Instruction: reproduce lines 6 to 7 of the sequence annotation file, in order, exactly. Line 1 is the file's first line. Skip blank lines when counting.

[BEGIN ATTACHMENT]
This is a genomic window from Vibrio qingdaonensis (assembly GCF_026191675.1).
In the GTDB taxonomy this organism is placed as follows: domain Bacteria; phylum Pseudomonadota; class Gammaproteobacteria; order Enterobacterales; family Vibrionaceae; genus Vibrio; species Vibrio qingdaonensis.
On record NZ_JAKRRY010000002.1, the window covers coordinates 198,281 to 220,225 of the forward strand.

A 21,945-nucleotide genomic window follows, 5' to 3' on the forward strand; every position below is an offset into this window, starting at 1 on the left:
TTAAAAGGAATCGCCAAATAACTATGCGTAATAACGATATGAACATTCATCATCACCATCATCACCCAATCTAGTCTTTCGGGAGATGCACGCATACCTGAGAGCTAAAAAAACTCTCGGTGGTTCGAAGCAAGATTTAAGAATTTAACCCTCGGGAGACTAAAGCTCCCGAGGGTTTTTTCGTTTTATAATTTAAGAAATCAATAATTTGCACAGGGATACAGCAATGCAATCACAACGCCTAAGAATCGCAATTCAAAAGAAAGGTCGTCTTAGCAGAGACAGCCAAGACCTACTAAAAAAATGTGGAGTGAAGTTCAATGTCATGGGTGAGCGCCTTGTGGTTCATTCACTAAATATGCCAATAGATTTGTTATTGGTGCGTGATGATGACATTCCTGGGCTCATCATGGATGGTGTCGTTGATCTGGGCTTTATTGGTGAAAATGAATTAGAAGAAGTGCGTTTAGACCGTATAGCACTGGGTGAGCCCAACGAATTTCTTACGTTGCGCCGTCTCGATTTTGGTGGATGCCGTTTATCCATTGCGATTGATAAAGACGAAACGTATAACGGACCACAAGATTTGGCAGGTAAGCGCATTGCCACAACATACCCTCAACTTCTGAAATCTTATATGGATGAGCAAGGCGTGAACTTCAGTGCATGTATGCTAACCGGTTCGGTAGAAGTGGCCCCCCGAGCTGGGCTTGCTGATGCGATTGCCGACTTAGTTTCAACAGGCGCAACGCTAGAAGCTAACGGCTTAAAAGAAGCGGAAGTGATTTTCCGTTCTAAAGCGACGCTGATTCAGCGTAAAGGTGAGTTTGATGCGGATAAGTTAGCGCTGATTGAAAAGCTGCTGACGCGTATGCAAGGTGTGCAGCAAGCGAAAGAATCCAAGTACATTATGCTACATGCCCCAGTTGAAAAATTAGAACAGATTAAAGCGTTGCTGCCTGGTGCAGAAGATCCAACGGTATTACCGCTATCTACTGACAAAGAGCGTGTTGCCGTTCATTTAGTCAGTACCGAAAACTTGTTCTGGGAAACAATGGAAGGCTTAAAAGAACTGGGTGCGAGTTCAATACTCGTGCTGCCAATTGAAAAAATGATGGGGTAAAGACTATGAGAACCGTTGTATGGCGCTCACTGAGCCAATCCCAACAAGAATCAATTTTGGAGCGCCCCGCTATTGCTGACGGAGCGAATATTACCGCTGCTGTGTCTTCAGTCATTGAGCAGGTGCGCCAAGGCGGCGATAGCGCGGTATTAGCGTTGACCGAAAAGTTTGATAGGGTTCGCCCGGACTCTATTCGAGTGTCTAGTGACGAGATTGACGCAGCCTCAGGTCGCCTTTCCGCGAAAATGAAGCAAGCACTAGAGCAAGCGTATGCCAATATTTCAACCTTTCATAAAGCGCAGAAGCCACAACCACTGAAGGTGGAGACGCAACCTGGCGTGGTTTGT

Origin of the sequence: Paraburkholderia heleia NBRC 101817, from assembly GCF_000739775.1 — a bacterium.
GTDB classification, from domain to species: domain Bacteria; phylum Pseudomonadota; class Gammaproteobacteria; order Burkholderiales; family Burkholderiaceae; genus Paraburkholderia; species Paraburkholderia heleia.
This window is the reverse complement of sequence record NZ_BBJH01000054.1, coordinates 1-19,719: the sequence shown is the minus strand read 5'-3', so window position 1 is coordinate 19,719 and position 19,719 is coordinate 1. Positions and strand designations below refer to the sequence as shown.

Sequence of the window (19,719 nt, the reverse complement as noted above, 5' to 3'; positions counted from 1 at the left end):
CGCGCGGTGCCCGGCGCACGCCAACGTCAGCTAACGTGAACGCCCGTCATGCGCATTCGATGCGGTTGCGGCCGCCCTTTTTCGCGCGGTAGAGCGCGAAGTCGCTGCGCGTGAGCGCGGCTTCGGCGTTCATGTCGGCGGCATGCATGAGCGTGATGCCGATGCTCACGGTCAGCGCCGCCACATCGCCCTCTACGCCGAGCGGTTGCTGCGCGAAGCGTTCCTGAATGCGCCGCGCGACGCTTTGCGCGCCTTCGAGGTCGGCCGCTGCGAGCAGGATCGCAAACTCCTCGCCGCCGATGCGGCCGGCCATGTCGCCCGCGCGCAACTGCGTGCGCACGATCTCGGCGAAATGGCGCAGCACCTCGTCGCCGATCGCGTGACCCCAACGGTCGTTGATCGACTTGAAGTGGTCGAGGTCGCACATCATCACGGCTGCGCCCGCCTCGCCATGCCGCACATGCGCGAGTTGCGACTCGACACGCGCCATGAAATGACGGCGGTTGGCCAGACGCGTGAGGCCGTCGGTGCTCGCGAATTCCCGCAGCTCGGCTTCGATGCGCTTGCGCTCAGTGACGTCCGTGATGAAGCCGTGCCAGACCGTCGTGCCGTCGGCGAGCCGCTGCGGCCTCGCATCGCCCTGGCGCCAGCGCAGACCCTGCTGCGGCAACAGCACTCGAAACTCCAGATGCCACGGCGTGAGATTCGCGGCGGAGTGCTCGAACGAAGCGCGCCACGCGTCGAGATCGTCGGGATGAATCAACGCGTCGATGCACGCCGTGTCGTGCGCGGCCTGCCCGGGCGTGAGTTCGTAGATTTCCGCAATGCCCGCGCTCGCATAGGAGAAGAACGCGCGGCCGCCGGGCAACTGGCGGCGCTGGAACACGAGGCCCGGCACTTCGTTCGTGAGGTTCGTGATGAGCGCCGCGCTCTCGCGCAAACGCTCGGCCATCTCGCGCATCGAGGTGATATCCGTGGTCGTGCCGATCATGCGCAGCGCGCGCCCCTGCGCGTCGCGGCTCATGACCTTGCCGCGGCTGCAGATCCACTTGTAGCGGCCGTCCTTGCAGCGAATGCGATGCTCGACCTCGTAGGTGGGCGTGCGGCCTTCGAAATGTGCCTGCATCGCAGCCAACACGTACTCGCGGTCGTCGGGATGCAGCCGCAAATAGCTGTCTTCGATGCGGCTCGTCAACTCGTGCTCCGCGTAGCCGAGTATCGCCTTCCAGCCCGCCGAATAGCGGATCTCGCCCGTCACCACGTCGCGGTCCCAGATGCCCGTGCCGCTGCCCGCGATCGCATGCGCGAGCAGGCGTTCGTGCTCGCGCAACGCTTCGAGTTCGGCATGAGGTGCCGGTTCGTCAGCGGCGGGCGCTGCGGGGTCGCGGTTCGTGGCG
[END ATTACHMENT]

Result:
Origin of the sequence: Paraburkholderia heleia NBRC 101817, from assembly GCF_000739775.1 — a bacterium.
GTDB classification, from domain to species: domain Bacteria; phylum Pseudomonadota; class Gammaproteobacteria; order Burkholderiales; family Burkholderiaceae; genus Paraburkholderia; species Paraburkholderia heleia.